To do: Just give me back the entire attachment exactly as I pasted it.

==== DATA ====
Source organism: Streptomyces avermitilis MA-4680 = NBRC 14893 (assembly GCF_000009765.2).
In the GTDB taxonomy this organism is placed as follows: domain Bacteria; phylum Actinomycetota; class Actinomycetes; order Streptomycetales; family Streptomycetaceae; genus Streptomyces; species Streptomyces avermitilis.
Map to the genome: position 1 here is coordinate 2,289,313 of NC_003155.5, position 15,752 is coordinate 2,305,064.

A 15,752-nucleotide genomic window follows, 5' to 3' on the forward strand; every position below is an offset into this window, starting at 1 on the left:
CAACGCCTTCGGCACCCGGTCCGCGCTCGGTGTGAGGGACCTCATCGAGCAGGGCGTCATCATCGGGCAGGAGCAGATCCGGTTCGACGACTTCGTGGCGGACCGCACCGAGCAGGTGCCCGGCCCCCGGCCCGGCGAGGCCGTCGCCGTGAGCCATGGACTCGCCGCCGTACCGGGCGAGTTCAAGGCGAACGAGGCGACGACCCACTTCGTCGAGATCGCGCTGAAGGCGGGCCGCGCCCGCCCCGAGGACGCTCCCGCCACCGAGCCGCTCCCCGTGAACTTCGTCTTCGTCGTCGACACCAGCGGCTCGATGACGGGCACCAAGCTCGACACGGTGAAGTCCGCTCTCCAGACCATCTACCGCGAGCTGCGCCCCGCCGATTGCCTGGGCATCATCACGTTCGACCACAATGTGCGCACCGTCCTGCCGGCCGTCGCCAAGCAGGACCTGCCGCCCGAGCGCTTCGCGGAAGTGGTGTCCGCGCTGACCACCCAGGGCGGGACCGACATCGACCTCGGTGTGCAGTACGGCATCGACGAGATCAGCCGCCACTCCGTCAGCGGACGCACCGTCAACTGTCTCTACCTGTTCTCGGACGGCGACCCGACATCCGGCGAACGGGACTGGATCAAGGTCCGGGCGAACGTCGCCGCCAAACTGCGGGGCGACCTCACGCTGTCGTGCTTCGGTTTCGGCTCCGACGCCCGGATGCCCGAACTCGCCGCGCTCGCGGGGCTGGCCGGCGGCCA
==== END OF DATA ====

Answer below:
Source organism: Streptomyces avermitilis MA-4680 = NBRC 14893 (assembly GCF_000009765.2).
In the GTDB taxonomy this organism is placed as follows: domain Bacteria; phylum Actinomycetota; class Actinomycetes; order Streptomycetales; family Streptomycetaceae; genus Streptomyces; species Streptomyces avermitilis.
Map to the genome: position 1 here is coordinate 2,289,313 of NC_003155.5, position 15,752 is coordinate 2,305,064.

A 15,752-nucleotide genomic window follows, 5' to 3' on the forward strand; every position below is an offset into this window, starting at 1 on the left:
CAACGCCTTCGGCACCCGGTCCGCGCTCGGTGTGAGGGACCTCATCGAGCAGGGCGTCATCATCGGGCAGGAGCAGATCCGGTTCGACGACTTCGTGGCGGACCGCACCGAGCAGGTGCCCGGCCCCCGGCCCGGCGAGGCCGTCGCCGTGAGCCATGGACTCGCCGCCGTACCGGGCGAGTTCAAGGCGAACGAGGCGACGACCCACTTCGTCGAGATCGCGCTGAAGGCGGGCCGCGCCCGCCCCGAGGACGCTCCCGCCACCGAGCCGCTCCCCGTGAACTTCGTCTTCGTCGTCGACACCAGCGGCTCGATGACGGGCACCAAGCTCGACACGGTGAAGTCCGCTCTCCAGACCATCTACCGCGAGCTGCGCCCCGCCGATTGCCTGGGCATCATCACGTTCGACCACAATGTGCGCACCGTCCTGCCGGCCGTCGCCAAGCAGGACCTGCCGCCCGAGCGCTTCGCGGAAGTGGTGTCCGCGCTGACCACCCAGGGCGGGACCGACATCGACCTCGGTGTGCAGTACGGCATCGACGAGATCAGCCGCCACTCCGTCAGCGGACGCACCGTCAACTGTCTCTACCTGTTCTCGGACGGCGACCCGACATCCGGCGAACGGGACTGGATCAAGGTCCGGGCGAACGTCGCCGCCAAACTGCGGGGCGACCTCACGCTGTCGTGCTTCGGTTTCGGCTCCGACGCCCGGATGCCCGAACTCGCCGCGCTCGCGGGGCTGGCCGGCGGCCA